June 4, 2016
Preliminary recommendations made for human remains uncovered in 1990s VCU construction project
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Members of the East Marshall Street Well Project Family Representative Council today announced preliminary recommendations for the continued study, memorialization and burial of human remains uncovered 22 years ago during construction of the Kontos Building on Virginia Commonwealth University’s MCV campus.
The remains, believed to be largely of African descent, were discovered in an abandoned 19th century well.
The Family Representative Council, formed last summer to represent descendants of the people whose remains were found in the well, delivered its preliminary recommendations during a community meeting at Martin Luther King Jr. Middle School in Richmond.
Our recommendations reflect the desire to have the stories of our ancestors told as fully as possible, and to have their humanity and sacrifices finally honored.
“The Family Representative Council spent many hours developing recommendations for research, memorialization and interment of the ancestral remains found in the well,” said Joseph Jones, assistant professor of anthropology at William and Mary. “We bonded as ‘surrogate descendants’ of these children, women and men – quite possibly enslaved Africans – whose bodies helped form the foundation of American medicine. Our recommendations reflect the desire to have the stories of our ancestors told as fully as possible, and to have their humanity and sacrifices finally honored. It is my hope that these recommendations help people throughout the city to face the shames of our shared past without blinking – and in a just way that fosters knowledge and pride for this and future generations.”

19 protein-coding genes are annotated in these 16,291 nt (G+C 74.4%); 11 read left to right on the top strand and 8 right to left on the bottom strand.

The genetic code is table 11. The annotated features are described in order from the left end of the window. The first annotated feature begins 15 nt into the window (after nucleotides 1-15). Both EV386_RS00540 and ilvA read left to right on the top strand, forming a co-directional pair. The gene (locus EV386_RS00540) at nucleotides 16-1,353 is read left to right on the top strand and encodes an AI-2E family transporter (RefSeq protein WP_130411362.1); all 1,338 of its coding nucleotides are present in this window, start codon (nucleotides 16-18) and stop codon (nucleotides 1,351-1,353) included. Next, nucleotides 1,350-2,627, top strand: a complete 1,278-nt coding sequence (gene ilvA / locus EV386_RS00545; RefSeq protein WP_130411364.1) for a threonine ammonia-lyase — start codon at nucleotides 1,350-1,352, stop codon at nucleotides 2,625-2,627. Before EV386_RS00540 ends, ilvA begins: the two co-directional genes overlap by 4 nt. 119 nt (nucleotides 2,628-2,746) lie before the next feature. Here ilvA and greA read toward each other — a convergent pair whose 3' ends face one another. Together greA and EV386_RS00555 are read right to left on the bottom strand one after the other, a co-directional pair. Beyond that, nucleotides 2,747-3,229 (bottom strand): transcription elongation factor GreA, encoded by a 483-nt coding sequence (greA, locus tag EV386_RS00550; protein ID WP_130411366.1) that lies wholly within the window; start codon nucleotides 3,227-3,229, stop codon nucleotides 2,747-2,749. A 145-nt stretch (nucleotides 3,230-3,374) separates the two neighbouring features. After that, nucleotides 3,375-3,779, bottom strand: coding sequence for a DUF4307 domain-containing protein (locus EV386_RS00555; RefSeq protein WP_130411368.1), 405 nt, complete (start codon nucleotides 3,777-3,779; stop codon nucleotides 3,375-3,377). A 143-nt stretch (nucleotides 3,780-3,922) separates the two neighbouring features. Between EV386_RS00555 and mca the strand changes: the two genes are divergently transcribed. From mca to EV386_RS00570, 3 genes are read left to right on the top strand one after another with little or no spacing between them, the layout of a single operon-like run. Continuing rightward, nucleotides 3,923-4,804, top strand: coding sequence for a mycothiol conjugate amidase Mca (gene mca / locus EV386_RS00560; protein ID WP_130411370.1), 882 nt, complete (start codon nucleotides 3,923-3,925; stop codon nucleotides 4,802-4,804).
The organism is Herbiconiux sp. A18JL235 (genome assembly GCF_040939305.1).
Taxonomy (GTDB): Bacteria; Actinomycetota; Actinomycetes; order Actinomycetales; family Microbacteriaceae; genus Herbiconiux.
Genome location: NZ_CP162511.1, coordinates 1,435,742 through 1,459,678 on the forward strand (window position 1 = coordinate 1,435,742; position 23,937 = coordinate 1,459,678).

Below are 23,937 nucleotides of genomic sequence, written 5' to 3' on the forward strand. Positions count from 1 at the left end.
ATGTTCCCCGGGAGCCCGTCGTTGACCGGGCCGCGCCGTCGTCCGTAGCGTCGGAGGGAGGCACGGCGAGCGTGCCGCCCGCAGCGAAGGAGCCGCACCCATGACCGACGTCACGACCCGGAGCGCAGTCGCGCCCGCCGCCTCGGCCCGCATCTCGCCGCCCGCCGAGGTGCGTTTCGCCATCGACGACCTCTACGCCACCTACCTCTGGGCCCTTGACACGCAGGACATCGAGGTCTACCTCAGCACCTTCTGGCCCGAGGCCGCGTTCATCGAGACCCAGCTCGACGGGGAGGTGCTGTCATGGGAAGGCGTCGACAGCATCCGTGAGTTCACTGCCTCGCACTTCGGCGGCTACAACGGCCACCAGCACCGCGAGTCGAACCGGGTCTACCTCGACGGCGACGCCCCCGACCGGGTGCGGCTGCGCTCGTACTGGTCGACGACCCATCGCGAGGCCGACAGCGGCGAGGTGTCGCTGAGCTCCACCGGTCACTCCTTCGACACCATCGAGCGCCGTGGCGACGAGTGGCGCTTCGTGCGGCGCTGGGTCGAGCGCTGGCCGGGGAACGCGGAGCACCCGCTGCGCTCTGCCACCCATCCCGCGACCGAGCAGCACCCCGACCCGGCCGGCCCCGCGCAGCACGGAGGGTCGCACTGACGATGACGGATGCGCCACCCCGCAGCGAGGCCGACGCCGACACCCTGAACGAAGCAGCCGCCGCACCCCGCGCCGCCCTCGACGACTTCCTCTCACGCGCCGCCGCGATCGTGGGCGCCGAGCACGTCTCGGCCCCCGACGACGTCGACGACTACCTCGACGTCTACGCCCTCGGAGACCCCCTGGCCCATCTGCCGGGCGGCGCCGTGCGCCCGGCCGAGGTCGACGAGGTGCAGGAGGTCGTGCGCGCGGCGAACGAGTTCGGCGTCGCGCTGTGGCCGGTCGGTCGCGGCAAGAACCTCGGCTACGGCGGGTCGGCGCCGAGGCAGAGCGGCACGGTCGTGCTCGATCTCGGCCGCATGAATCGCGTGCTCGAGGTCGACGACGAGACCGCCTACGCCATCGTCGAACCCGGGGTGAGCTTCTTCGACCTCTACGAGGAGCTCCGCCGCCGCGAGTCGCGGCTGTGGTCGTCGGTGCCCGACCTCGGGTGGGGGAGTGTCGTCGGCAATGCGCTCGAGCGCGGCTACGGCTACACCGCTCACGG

The council’s research recommendations include further study of the history of the well site in relation to the broader experiences of Africans and African-Americans in Richmond and how the site impacts contemporary African-American medical experiences, the use of DNA and microbial analysis to learn more about the remains, and the establishment of a research advisory board to assist with project development and selection of future research proposals.
Memorialization recommendations include the development of four memorial sites within or near the Kontos Building, construction of an appropriate memorial and an interactive learning center at the burial site, and an annual memorialization practice conducted by VCU medical students prior to anatomy class to pay respect to those who have contributed their remains for the benefit of scientific learning.
The council recommends that the remains and related artifacts be interred at the African Burial Ground site near I-95, or if that site is unavailable, at Evergreen Cemetery or at a site to be determined. The council also recommends the remains be placed in coffin boxes designed by West African artisans and the burial ceremony be developed by experts in West African funeral traditions.
“We appreciate the commitment of the Family Representative Council and their thorough work on this effort,” said Kevin Allison, Ph.D., senior assistant to the president at VCU. “And we look forward to continued collaboration with the community as we move to the implementation stage of work on their recommendations.”
The public is invited to offer feedback that will help the Family Representative Council finalize the recommendations, which will be shared with leaders of the university and health system later this year.
More information about the East Marshall Street Well Project and the preliminary Family Representative Council recommendations may be found at emsw.vcu.edu.
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